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Woman Says Parents Who Refuse To Pay A Bill Or Give Grocery Money To Their Adult Kids For Christmas Are ‘Wrong’ & Bad At Giving Gifts

Photo: Yuganov Konstantin / Shutterstock
woman wearing santa hat opening christmas gift

A woman admitted that parents should rethink getting their adult children practical gifts at Christmas.

In a TikTok video, a content creator named Katie Leith pointed out that as we get older, there is a deep appreciation for the Christmas gifts that can actually make a difference, like having your parents buy you that vacuum you've always needed or giving you money to finally get a new mattress. 

She claimed that parents who refuse to pay a bill or give grocery money to their adult children for Christmas are bad at giving gifts.

In Leith's video, she offered up a reminder to all parents of adult children this holiday season. She explained that if parents are asking their children what they want for Christmas, and their answers are things along the lines of needing money to pay a bill, or for gas, or even grocery money, they should listen to their requests.

Leith claimed that when parents argue that things like that aren't "real gifts," they're wrong. "You're wrong and you're not buying the gift for the person, you're buying it to make yourself feel like you've done something and that is not how gifts are supposed to work."



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While money may seem like an unconventional gift for some people, if you're asking someone what they want, especially young adults and their answer is something practical, then you should listen to them. Just because that's a gift that you may not personally want doesn't mean it is something special for someone else.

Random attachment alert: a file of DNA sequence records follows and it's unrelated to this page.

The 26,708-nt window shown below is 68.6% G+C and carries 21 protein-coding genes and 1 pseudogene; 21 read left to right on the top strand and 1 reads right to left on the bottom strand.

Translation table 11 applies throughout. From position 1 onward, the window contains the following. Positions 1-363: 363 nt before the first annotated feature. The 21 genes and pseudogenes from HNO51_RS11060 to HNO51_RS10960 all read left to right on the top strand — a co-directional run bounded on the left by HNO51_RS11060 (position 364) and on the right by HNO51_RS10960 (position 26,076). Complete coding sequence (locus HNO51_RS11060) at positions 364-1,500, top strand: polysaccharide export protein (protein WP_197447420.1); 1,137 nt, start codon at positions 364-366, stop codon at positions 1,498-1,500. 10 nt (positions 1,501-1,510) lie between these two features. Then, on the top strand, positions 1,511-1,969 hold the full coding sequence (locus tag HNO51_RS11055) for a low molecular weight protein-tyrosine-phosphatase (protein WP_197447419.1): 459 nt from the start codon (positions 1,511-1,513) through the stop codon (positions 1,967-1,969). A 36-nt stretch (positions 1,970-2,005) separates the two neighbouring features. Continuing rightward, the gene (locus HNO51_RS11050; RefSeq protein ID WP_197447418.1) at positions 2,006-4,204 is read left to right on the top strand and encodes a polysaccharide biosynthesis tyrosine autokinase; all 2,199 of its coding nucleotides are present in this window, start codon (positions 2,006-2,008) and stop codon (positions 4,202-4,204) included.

"Why would someone want something nice when they can't afford necessities? No adult is saying to their parents, 'For my birthday, I'd like food,' if they don't need it. If you were in a place where you could take them out grocery shopping and help them out that way and buy them a gift, awesome."



However, Leith pointed out that if there's a $50 Christmas gift budget, and as a parent, you want to make sure that your child will like their gift, then give them that $50 for gas, bills, or groceries, or anything else that they need and can't afford or don't want to spend their own money on.

"On that note, if you give someone cash as a gift and they don't use it in the way you want them to, that has nothing to do with you," she insisted. "That was a gift, you gave it to them."

Leith pointed out that while her opinion may be controversial if someone is asking for a specific gift for Christmas and you can afford to get them that request but you choose not to, you are "bad at giving gifts."

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Many people strongly agreed with Leith's message to parents with adult children about Christmas gifts.

"My adult son said he wanted nothing for his birthday. I offered to pay his car registration and he gladly accepted," one TikTok user shared. Another user added, "My mom wrapped paper towels, dryer sheets, tide, toilet paper, new Tupperware, paper plates, and gift cards. Best Christmas ever as an adult!"

"Yes! I always ask if is there anything you need. If they say no, then I get them something I think they will like," a third user chimed in.

Times are extremely tough right now and the rising prices for basic necessities mixed in with the fact that many people aren't making livable wages means there are a lot of penny-pinching moments happening. Providing financial support for adult children, especially around the holidays, can have the biggest impact.

woman claims parents who refuse to pay a bill or give money to their adult children for Christmas are bad at giving giftsPhoto: Odua Images / Canva Pro

Not all Christmas gifts need to be materialistic, and providing money can be of assistance to the real-life concerns that 20-somethings are facing right now. As Leith pointed out in her video, gift-giving isn't about the person giving the gift but who is receiving it, and if you're asking someone what they want for the holiday season, you should be prepared to get them that request and not something that you would want.

Money might sound weird as a gift to some people, but if that's what they need, why not? It's not about you feeling good; it's about making a difference for them.

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Nia Tipton is a Chicago-based entertainment, news, and lifestyle writer whose work delves into modern-day issues and experiences.